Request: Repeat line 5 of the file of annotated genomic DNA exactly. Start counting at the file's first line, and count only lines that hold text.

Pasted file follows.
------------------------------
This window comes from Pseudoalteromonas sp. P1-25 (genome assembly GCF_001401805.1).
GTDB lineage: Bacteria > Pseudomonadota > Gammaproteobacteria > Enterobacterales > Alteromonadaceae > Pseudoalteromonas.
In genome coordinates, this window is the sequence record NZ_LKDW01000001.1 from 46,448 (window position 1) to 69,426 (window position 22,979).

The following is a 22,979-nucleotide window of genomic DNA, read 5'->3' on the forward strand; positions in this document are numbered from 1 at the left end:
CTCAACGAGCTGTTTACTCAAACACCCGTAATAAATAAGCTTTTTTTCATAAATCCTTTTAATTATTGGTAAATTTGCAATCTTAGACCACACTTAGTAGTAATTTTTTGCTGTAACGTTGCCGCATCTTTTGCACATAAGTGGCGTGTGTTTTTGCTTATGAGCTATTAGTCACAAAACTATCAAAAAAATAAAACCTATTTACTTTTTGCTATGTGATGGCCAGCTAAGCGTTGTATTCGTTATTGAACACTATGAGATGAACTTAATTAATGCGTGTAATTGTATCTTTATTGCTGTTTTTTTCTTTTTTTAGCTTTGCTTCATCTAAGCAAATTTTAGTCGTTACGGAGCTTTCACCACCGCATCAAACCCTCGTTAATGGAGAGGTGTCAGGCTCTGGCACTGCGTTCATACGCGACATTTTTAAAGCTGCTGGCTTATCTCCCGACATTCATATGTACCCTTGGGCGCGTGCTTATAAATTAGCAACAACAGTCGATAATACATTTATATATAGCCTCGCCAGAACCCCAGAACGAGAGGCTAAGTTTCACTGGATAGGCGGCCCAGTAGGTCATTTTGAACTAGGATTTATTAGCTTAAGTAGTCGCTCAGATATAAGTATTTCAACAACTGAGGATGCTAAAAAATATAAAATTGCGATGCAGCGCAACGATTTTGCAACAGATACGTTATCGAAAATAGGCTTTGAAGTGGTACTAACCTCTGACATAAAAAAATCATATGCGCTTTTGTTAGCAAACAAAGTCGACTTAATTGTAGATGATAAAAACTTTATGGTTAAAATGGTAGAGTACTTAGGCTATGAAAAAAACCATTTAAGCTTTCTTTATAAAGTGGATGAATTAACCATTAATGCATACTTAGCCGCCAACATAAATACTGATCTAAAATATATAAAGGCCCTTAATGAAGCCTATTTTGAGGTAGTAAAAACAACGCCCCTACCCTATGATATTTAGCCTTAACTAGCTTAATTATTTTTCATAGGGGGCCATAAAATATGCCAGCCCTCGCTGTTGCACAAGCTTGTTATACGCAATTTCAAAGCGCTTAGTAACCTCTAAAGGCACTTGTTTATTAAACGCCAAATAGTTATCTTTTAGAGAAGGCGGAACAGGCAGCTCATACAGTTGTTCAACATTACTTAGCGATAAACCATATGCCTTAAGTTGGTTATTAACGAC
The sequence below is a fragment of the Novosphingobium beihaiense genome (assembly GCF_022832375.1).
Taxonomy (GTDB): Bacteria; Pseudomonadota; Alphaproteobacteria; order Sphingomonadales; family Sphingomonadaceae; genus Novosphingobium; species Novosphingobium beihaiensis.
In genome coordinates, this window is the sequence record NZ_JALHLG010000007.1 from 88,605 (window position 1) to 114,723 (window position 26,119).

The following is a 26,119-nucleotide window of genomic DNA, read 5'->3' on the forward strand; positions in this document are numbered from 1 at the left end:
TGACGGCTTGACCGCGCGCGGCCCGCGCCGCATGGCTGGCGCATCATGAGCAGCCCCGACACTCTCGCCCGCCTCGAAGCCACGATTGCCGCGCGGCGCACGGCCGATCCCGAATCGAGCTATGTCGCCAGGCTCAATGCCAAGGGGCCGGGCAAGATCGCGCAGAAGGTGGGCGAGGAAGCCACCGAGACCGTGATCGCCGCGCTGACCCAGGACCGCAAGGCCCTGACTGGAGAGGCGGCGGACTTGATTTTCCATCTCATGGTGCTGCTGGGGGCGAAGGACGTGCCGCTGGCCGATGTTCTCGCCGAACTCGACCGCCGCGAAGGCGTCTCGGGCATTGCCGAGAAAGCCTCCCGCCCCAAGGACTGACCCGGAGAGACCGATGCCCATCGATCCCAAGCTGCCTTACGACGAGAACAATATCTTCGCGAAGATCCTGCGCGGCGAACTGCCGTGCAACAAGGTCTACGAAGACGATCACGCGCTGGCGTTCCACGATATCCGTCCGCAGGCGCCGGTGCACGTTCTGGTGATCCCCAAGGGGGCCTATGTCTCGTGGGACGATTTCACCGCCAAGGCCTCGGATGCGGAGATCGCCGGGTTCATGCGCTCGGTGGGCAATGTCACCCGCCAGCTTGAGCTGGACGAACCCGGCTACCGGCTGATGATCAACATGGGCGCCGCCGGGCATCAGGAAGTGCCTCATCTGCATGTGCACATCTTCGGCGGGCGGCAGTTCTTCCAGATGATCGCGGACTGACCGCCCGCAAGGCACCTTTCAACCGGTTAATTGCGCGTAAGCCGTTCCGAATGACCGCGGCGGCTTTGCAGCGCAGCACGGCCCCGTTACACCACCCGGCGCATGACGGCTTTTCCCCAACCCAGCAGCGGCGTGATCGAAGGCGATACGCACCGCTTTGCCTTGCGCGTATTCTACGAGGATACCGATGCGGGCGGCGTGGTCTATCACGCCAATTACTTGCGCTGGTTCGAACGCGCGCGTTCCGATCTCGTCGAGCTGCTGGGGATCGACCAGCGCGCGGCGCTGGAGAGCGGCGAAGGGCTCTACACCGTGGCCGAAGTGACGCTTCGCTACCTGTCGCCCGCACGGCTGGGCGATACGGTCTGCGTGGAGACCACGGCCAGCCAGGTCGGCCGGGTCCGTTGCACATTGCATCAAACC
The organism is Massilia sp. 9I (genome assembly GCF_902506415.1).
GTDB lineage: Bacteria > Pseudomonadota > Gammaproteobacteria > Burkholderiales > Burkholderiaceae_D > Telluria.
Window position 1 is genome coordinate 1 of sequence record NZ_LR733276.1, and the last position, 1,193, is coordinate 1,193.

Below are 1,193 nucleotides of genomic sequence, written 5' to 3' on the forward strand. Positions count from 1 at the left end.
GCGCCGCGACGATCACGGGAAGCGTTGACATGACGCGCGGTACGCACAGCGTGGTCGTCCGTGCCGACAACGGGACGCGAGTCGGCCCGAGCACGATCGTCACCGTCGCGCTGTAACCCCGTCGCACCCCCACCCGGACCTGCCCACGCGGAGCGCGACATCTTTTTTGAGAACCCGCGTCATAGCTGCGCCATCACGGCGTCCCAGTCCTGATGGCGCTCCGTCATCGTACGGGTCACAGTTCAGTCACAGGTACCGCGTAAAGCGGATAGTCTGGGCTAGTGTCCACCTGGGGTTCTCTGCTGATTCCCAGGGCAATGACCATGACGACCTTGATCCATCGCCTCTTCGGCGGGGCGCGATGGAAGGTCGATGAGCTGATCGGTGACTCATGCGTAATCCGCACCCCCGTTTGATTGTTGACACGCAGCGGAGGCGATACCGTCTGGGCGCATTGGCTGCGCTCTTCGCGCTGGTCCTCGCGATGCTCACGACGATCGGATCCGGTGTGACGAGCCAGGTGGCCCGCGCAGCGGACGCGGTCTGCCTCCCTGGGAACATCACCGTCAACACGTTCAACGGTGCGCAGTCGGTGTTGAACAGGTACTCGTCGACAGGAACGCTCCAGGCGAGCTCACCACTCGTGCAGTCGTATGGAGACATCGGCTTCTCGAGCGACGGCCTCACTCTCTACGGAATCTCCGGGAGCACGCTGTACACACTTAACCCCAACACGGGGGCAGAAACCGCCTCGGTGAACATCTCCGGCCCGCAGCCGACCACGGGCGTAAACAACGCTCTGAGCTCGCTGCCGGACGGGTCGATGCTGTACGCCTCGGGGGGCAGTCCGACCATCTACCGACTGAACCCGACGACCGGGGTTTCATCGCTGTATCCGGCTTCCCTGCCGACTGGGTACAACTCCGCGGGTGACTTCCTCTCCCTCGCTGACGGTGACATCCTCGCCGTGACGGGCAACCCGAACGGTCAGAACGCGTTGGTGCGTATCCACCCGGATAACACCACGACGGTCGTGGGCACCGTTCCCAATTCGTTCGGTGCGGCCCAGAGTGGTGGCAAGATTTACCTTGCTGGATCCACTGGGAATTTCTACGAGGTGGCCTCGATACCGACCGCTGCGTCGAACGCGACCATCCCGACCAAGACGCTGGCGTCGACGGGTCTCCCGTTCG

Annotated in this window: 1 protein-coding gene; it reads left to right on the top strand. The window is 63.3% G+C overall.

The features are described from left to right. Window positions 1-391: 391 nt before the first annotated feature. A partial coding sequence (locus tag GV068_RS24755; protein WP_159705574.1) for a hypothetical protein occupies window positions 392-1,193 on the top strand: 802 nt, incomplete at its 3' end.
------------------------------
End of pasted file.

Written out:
CTCAACGAGCTGTTTACTCAAACACCCGTAATAAATAAGCTTTTTTTCATAAATCCTTTTAATTATTGGTAAATTTGCAATCTTAGACCACACTTAGTAGTAATTTTTTGCTGTAACGTTGCCGCATCTTTTGCACATAAGTGGCGTGTGTTTTTGCTTATGAGCTATTAGTCACAAAACTATCAAAAAAATAAAACCTATTTACTTTTTGCTATGTGATGGCCAGCTAAGCGTTGTATTCGTTATTGAACACTATGAGATGAACTTAATTAATGCGTGTAATTGTATCTTTATTGCTGTTTTTTTCTTTTTTTAGCTTTGCTTCATCTAAGCAAATTTTAGTCGTTACGGAGCTTTCACCACCGCATCAAACCCTCGTTAATGGAGAGGTGTCAGGCTCTGGCACTGCGTTCATACGCGACATTTTTAAAGCTGCTGGCTTATCTCCCGACATTCATATGTACCCTTGGGCGCGTGCTTATAAATTAGCAACAACAGTCGATAATACATTTATATATAGCCTCGCCAGAACCCCAGAACGAGAGGCTAAGTTTCACTGGATAGGCGGCCCAGTAGGTCATTTTGAACTAGGATTTATTAGCTTAAGTAGTCGCTCAGATATAAGTATTTCAACAACTGAGGATGCTAAAAAATATAAAATTGCGATGCAGCGCAACGATTTTGCAACAGATACGTTATCGAAAATAGGCTTTGAAGTGGTACTAACCTCTGACATAAAAAAATCATATGCGCTTTTGTTAGCAAACAAAGTCGACTTAATTGTAGATGATAAAAACTTTATGGTTAAAATGGTAGAGTACTTAGGCTATGAAAAAAACCATTTAAGCTTTCTTTATAAAGTGGATGAATTAACCATTAATGCATACTTAGCCGCCAACATAAATACTGATCTAAAATATATAAAGGCCCTTAATGAAGCCTATTTTGAGGTAGTAAAAACAACGCCCCTACCCTATGATATTTAGCCTTAACTAGCTTAATTATTTTTCATAGGGGGCCATAAAATATGCCAGCCCTCGCTGTTGCACAAGCTTGTTATACGCAATTTCAAAGCGCTTAGTAACCTCTAAAGGCACTTGTTTATTAAACGCCAAATAGTTATCTTTTAGAGAAGGCGGAACAGGCAGCTCATACAGTTGTTCAACATTACTTAGCGATAAACCATATGCCTTAAGTTGGTTATTAACGAC